(February 17th)- At breakfast, all of us were so upset that this was coming to an end. The porters sang the Kilimanjaro song and the Hakuna Matata song with high spirits. I can't stop humming it even now.
KILIMANJARO KILIMANJARO KILIMANJARO
KILIMANJARO MILIMA MREEFU SANA,
NA MAWENZI NA MAWENZI NAMAWENZI
NA MAWENZII MILIMA MREFU SANA.
JAMBO JAMBO BWANA,
HABARI GANI? NZURISANA
KILIMANJARO HAKUNA MATATA
TWENDE KILIMANJARO HAKUNA MATATA
TWENDENI POLEPOLE HAKUNA MATATA
MLIMA WA KUPENDEZA HAKUNA MATATAA
We gave tips to the porters and they were quite jubilant as it was the day they would go home to meet their families after working so hard for us. One of the porters hollered just as we were breaking camp, "See you tomorrow!" like he would do every day. We laughed. I wanted to say 'Hope not', but I knew that I would miss them even in the comfort of my home, my bed and an attached bathroom. Our Good Earth crew did everything to make us feel comfortable in the harshest situation and for that I will be eternally grateful.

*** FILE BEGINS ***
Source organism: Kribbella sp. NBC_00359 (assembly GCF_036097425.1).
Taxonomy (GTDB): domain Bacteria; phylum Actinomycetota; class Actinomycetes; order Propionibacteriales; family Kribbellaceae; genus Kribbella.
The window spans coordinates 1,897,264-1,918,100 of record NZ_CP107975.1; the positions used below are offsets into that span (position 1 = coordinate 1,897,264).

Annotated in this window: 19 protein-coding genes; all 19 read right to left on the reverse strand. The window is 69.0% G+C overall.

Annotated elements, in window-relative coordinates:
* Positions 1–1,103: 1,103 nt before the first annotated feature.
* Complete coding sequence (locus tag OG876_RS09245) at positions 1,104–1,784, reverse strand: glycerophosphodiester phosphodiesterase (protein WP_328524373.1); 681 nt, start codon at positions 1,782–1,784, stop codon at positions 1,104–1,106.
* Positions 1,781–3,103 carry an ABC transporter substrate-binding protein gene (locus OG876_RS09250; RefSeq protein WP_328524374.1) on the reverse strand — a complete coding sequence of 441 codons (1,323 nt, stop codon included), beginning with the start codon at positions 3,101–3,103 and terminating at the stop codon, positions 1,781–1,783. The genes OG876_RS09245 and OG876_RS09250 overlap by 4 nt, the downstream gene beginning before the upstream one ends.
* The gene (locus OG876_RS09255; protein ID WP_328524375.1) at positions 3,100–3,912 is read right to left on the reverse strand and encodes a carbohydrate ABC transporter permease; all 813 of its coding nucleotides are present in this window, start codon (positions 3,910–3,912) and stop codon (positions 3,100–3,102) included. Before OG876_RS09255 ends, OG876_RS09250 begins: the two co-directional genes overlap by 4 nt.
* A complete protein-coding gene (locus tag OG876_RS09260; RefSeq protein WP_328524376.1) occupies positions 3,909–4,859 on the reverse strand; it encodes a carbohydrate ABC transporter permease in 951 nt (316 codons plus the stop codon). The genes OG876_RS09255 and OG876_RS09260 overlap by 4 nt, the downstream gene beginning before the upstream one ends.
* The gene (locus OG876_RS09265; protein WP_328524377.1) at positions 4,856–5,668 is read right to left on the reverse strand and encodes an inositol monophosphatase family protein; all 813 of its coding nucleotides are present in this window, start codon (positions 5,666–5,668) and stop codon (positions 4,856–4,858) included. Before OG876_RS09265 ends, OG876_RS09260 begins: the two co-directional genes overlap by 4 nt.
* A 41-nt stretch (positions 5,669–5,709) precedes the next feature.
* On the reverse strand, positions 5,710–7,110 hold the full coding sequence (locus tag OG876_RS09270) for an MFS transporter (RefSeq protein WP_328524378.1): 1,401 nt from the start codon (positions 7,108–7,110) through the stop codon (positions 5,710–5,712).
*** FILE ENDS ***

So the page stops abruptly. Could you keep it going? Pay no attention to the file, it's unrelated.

The air in Mweka camp was very festive with most of the campers heading back after a successful climb. By 11.40 am, Pi and I reached the Mweka Gate after 45 miles of walking in the wild and that’s where we had our first tryst with the modern world- clean flushable toilets.
Kilimanjaro in the end wasn't just about the mystical mountain with snow in the middle of Africa. It was about the Chagga people, swahili music, the abundant wildlife, the cheer in the air, the strength of people of all ages who attempt to climb Kilimanjaro, the humility of the best at the face of adversity, the shimmering African sky, the unbelievable vegetation, the hot masala tea, and a pletora of memories that will take me to Kilimanjaro whenever I want to be there.